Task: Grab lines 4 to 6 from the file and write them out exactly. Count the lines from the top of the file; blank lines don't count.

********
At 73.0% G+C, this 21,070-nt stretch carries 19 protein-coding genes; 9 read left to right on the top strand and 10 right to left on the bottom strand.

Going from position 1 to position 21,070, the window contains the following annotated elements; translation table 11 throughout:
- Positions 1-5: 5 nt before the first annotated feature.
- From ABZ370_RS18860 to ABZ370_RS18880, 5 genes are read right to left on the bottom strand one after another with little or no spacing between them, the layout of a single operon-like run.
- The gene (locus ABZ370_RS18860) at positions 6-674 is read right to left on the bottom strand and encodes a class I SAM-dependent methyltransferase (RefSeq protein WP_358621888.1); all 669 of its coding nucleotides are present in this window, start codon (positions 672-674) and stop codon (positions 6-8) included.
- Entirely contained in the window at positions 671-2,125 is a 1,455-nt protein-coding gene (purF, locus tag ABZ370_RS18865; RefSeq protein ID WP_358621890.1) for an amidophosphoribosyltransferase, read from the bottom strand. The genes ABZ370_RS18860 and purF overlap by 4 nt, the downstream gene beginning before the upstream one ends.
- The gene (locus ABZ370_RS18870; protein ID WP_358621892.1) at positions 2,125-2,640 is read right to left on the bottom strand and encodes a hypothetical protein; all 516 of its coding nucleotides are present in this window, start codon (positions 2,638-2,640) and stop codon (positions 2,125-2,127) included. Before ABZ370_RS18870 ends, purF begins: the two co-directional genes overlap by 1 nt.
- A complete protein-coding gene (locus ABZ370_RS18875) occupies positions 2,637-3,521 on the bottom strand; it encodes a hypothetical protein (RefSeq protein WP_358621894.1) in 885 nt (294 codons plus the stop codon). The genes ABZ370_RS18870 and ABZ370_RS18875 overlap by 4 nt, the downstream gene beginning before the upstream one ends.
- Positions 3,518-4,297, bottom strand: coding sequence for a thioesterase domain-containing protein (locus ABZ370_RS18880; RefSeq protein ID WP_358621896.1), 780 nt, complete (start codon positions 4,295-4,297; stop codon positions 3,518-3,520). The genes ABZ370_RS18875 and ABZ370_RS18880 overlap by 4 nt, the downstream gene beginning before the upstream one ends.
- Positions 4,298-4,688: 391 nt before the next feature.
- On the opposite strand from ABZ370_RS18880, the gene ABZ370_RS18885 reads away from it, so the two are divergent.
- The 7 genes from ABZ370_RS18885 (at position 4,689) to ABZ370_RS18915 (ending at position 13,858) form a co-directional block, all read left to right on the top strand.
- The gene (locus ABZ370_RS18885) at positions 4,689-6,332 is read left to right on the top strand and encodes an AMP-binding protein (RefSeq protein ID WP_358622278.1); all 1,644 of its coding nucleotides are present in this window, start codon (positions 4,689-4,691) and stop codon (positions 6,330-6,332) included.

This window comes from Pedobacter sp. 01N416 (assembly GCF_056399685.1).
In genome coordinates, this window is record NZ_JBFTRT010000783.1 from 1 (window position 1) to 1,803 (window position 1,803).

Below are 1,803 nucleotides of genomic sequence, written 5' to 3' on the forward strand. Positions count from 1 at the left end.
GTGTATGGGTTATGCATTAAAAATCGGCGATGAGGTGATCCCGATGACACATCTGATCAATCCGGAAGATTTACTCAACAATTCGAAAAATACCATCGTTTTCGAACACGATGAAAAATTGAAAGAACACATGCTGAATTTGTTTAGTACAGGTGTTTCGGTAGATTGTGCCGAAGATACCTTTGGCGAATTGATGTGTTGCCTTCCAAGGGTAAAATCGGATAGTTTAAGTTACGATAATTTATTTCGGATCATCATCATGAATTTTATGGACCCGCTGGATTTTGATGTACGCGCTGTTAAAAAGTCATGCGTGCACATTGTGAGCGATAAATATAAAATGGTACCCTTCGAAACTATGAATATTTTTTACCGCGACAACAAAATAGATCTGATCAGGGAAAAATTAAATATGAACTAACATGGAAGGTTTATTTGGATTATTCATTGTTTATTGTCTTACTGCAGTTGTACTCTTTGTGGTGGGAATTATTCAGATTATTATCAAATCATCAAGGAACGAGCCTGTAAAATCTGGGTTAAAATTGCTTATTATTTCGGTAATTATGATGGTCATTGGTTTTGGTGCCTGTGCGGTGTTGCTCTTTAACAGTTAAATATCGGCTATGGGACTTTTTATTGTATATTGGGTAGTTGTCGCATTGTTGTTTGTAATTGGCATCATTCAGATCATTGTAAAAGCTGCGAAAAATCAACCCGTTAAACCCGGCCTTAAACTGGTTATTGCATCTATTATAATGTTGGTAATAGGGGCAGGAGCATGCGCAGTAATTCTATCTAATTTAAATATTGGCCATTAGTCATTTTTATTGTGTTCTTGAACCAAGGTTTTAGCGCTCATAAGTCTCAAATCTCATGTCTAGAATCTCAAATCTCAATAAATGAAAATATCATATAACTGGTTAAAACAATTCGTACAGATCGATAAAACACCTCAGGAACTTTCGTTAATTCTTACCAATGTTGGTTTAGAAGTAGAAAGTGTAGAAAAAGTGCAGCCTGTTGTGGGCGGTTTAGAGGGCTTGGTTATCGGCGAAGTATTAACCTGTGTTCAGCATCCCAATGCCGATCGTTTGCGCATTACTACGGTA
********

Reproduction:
- From ABZ370_RS18860 to ABZ370_RS18880, 5 genes are read right to left on the bottom strand one after another with little or no spacing between them, the layout of a single operon-like run.
- The gene (locus ABZ370_RS18860) at positions 6-674 is read right to left on the bottom strand and encodes a class I SAM-dependent methyltransferase (RefSeq protein WP_358621888.1); all 669 of its coding nucleotides are present in this window, start codon (positions 672-674) and stop codon (positions 6-8) included.
- Entirely contained in the window at positions 671-2,125 is a 1,455-nt protein-coding gene (purF, locus tag ABZ370_RS18865; RefSeq protein ID WP_358621890.1) for an amidophosphoribosyltransferase, read from the bottom strand. The genes ABZ370_RS18860 and purF overlap by 4 nt, the downstream gene beginning before the upstream one ends.